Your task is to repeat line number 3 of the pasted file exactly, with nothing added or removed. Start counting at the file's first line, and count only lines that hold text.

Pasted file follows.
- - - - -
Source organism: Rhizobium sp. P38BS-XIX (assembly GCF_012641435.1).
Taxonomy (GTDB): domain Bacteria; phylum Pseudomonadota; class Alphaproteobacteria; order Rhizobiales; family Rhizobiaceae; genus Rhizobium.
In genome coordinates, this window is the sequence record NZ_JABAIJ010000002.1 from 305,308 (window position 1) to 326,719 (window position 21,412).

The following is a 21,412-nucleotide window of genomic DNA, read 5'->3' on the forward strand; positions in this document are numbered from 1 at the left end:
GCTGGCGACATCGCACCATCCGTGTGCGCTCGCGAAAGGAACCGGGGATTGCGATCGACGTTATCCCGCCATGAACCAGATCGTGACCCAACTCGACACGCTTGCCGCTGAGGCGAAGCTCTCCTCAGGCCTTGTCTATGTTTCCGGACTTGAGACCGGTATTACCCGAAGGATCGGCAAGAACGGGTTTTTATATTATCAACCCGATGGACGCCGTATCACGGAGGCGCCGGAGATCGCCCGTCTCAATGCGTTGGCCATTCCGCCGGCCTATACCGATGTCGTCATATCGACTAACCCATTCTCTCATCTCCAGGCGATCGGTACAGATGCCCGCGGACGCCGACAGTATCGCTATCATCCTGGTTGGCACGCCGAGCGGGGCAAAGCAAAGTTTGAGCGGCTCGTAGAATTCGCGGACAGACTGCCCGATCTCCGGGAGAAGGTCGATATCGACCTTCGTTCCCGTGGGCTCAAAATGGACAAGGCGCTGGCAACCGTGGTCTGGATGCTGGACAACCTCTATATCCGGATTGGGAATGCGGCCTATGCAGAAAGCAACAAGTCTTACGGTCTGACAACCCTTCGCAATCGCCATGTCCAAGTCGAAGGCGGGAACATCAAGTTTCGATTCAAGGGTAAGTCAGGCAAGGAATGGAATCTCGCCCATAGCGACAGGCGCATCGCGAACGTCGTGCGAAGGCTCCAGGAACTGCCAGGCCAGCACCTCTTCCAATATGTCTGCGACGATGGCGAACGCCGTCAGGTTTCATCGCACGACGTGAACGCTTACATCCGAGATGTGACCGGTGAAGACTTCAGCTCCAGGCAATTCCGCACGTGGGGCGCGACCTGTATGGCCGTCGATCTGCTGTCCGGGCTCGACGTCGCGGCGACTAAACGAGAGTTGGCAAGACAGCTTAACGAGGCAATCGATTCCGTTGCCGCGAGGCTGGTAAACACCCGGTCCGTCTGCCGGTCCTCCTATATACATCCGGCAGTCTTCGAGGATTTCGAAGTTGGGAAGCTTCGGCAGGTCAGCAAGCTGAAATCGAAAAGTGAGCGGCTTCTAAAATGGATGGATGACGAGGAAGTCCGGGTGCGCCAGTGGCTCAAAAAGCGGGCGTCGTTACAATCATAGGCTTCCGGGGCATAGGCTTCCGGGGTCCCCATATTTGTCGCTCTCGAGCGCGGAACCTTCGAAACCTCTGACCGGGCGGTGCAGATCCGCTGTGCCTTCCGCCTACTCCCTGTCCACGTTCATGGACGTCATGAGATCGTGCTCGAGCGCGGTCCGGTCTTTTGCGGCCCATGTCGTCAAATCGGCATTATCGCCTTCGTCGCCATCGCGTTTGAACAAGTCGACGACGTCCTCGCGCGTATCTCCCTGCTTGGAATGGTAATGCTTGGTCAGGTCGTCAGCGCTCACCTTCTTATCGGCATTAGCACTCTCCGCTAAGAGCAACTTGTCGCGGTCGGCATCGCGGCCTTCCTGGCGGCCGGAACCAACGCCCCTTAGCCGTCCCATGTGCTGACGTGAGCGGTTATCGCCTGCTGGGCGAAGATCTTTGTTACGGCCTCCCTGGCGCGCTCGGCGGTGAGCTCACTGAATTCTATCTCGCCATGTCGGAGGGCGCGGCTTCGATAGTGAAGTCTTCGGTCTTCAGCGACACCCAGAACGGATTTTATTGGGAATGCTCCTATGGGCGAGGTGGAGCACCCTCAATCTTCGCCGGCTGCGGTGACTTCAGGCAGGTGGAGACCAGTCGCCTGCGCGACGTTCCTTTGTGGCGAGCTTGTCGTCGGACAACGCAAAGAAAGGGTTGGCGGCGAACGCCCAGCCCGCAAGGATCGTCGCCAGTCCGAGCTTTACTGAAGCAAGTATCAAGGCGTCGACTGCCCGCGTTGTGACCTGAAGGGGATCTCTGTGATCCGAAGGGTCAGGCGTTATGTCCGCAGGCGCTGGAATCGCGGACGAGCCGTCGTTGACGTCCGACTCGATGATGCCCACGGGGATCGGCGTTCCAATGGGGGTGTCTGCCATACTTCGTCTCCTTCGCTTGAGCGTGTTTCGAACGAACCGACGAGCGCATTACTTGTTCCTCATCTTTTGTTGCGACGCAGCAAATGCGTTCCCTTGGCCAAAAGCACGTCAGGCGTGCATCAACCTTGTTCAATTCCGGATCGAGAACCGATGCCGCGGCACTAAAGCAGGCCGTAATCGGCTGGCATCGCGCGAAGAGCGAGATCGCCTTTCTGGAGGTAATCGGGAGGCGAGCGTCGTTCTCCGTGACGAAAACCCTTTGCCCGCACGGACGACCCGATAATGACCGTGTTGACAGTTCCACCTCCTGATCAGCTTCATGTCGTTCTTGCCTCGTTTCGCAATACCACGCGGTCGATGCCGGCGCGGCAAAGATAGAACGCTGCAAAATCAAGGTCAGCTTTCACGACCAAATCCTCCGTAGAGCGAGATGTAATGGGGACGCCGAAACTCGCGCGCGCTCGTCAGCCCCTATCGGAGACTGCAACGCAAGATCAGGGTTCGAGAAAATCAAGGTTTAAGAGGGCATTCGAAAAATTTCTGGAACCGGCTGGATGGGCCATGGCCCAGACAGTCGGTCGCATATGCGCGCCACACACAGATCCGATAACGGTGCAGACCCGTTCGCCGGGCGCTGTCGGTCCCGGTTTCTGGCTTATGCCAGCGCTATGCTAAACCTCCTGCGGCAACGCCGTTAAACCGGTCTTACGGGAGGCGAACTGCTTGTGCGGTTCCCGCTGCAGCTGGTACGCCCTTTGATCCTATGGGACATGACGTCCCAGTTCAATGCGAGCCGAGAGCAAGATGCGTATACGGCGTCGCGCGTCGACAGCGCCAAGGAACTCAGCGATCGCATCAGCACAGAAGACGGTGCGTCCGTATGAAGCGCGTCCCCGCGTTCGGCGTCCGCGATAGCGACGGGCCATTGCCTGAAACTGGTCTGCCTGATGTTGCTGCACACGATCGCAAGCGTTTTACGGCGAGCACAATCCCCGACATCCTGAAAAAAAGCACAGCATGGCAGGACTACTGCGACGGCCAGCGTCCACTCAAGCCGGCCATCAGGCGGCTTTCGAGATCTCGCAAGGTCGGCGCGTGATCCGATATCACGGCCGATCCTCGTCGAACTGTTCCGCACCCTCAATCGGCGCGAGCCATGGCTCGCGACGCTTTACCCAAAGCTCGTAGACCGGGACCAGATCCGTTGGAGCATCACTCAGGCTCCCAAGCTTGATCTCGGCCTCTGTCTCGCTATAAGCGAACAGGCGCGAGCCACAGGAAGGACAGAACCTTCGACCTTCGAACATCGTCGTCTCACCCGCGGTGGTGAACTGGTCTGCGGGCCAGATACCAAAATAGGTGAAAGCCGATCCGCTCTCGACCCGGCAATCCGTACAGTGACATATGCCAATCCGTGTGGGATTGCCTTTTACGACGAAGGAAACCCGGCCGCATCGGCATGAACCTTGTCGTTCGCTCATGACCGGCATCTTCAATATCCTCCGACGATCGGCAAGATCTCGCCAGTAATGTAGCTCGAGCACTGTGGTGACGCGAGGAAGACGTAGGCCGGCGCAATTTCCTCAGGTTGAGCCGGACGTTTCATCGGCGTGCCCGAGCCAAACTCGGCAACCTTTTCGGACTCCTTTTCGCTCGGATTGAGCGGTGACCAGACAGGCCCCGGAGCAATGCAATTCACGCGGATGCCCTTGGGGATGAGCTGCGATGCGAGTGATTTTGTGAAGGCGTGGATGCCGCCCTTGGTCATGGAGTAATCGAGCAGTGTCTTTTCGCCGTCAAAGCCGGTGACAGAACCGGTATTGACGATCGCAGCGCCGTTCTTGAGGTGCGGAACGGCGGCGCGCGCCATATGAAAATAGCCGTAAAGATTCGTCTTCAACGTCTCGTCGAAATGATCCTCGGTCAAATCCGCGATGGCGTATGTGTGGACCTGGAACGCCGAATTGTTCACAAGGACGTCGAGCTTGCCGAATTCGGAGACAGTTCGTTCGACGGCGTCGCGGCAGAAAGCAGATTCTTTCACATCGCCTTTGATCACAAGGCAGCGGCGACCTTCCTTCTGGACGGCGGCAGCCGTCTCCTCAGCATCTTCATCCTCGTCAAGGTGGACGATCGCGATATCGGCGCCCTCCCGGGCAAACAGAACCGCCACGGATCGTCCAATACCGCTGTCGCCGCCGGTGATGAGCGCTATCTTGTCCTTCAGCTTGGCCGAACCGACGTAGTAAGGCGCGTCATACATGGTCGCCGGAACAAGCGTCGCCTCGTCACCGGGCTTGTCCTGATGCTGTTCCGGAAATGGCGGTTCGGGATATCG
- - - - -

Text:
In genome coordinates, this window is the sequence record NZ_JABAIJ010000002.1 from 305,308 (window position 1) to 326,719 (window position 21,412).